The impact of climate change on marine ecosystems is becoming increasingly complex. A recent study offers a new perspective on how climate change and local temperature fluctuations interact to affect marine life.
Study co-author Jon Witman, a professor of Biology at Brown University, emphasized the importance of understanding both the steady warming trend and local temperature variability.
Focus of the study
“Greenhouse gas emissions are warming the ocean with profound consequences at all levels of organization, from organismal rates to ecosystem processes. The proximate driver is an interplay between anthropogenic warming (the trend) and natural fluctuations in local temperature,” wrote the study authors.
“These two properties cause anomalously warm events such as marine heatwaves to occur with increasing frequency and magnitude.”
However, the interaction between the steadily warming climate and the spikes in local temperatures tends to be underappreciated, said Witman.
“Climate change studies often focus on the trend of global warming. But organisms in the ocean are also experiencing temperature fluctuations, and that’s less studied and therefore less understood,” explained Witman.
“What we’re trying to do is to add more reality into ocean climate change studies by considering both the smooth, upward trend of climate warming as well as the variability on top of that trend.”
“Marine communities are made up of species that are adapted to the prevailing local conditions. Thermal conditions can be characterized by the mean temperature, the amplitude of the annual cycle, and the interannual variability,” wrote the researchers.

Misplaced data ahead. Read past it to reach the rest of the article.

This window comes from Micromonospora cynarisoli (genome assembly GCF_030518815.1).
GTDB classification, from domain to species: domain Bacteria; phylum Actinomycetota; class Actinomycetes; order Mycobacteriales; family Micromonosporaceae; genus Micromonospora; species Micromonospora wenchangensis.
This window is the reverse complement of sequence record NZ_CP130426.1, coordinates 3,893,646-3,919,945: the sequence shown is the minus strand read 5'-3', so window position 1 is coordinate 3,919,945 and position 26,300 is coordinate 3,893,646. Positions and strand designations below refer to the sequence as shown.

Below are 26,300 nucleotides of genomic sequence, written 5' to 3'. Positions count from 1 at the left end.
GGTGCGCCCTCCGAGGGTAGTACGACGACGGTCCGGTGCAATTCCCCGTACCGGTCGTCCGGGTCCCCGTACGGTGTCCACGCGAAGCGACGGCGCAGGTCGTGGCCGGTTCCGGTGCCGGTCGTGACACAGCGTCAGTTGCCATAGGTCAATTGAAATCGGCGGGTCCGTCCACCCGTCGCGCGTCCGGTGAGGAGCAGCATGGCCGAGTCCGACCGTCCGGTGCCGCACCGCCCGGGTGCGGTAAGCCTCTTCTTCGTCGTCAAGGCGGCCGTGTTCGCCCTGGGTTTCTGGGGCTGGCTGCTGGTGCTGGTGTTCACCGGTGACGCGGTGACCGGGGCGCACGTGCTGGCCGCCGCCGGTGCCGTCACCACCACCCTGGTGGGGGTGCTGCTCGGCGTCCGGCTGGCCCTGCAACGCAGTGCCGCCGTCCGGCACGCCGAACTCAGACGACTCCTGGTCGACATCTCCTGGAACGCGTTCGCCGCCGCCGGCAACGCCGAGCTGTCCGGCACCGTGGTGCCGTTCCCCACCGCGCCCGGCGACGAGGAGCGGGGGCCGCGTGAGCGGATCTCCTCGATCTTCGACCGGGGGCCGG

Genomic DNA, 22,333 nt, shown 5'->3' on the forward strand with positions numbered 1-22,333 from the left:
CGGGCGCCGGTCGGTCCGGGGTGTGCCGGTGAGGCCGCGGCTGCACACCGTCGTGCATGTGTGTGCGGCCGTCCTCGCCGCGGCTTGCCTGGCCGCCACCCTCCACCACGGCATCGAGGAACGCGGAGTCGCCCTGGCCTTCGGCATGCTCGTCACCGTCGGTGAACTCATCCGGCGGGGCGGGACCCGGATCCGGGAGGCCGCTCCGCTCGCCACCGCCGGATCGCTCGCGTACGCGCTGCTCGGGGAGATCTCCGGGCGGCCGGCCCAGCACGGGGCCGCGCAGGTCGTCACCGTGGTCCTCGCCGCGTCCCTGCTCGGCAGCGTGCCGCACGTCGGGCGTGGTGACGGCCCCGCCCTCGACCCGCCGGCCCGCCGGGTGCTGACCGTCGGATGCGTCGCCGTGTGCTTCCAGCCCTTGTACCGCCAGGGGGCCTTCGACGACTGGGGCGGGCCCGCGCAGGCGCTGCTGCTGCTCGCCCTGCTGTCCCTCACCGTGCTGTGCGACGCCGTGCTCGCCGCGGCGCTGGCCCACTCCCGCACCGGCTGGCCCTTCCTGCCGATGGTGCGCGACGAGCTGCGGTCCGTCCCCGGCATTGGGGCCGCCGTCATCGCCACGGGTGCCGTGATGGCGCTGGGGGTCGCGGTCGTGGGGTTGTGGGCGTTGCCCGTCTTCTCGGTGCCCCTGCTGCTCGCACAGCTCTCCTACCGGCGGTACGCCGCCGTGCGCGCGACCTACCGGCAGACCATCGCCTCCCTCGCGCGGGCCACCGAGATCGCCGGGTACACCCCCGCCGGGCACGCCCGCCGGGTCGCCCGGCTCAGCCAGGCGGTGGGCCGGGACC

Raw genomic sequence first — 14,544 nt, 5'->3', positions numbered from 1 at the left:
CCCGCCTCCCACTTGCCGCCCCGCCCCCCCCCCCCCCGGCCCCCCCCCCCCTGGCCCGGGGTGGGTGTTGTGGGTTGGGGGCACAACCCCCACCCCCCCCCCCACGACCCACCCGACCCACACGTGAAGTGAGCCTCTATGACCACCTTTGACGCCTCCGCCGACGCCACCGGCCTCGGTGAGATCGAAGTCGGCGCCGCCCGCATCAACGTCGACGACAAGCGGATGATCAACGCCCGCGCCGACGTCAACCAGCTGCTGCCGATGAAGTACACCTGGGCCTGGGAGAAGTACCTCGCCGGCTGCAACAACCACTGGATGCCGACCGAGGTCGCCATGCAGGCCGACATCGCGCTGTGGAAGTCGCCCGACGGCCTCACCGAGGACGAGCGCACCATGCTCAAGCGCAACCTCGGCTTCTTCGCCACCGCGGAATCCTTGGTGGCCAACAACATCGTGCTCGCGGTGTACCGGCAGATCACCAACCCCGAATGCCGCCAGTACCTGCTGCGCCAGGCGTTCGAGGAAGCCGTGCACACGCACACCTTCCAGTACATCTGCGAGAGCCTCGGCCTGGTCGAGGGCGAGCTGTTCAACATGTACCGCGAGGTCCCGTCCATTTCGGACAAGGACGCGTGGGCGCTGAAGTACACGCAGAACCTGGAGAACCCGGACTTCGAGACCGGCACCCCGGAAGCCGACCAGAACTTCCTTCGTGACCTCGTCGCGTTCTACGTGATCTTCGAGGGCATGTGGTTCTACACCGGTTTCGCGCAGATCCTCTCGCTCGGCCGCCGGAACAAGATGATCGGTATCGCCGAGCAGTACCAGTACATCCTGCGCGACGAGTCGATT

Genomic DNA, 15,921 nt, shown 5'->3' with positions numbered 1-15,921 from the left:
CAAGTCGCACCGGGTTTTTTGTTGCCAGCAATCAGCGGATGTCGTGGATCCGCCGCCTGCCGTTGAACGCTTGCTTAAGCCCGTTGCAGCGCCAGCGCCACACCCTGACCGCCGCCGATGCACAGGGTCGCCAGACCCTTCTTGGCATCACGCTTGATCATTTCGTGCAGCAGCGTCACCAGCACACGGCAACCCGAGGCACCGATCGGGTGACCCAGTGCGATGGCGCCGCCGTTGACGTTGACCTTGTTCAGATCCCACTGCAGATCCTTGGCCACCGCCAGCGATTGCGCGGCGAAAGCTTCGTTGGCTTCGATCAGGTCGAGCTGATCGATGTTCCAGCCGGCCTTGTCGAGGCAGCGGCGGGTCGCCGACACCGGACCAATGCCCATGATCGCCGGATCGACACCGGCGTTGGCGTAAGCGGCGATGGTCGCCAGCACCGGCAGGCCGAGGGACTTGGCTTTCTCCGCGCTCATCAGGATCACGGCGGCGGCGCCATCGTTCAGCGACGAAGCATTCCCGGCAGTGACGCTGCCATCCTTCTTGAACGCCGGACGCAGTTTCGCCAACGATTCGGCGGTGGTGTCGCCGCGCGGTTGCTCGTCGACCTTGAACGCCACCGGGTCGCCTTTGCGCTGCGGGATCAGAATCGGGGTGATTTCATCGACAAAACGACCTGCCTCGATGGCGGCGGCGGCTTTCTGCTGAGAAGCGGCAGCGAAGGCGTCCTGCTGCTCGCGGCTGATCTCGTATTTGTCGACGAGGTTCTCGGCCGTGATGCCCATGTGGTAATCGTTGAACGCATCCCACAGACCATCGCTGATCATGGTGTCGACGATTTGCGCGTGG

“These characteristics of ocean temperature strongly influence countless aspects of the physiology and ecology of marine organisms, the composition and diversity of marine communities, and even the structure and dynamics of marine food webs.”
Abrupt heat spikes
The research suggests that while marine organisms like coral attempt to adapt to gradually rising temperatures, they are also subjected to abrupt spikes, like heat waves, which have dire consequences.
These heat spikes can lead to phenomena like coral bleaching, where stressed corals expel algae and turn white, potentially leading to death if conditions don’t improve.
Witman pointed to the increased incidence of such events in regions like the Mediterranean, which have seen significant coral bleaching and death.
“Aspects of temporal variation such as the frequency of repeated temperature anomalies and delays in ecological changes (legacy effects) following anomalies are central to understanding the different ecological impacts of climate change. These processes can either accelerate or slow the rate of change and adaptation,” wrote the researchers.
“There is growing evidence that sessile organisms like corals in more variable thermal habitats are more resistant to thermal anomalies via ecological hardening.”
Extreme events such as heat waves may alter or damage marine ecosystems in ways that leave them more vulnerable to both progressive climate change as well as the next temperature fluctuation, Witman added.
A more realistic model may help scientists better identify areas where coral is more likely to die off in an extreme event leaving coral-dependent organisms at risk over time, he said.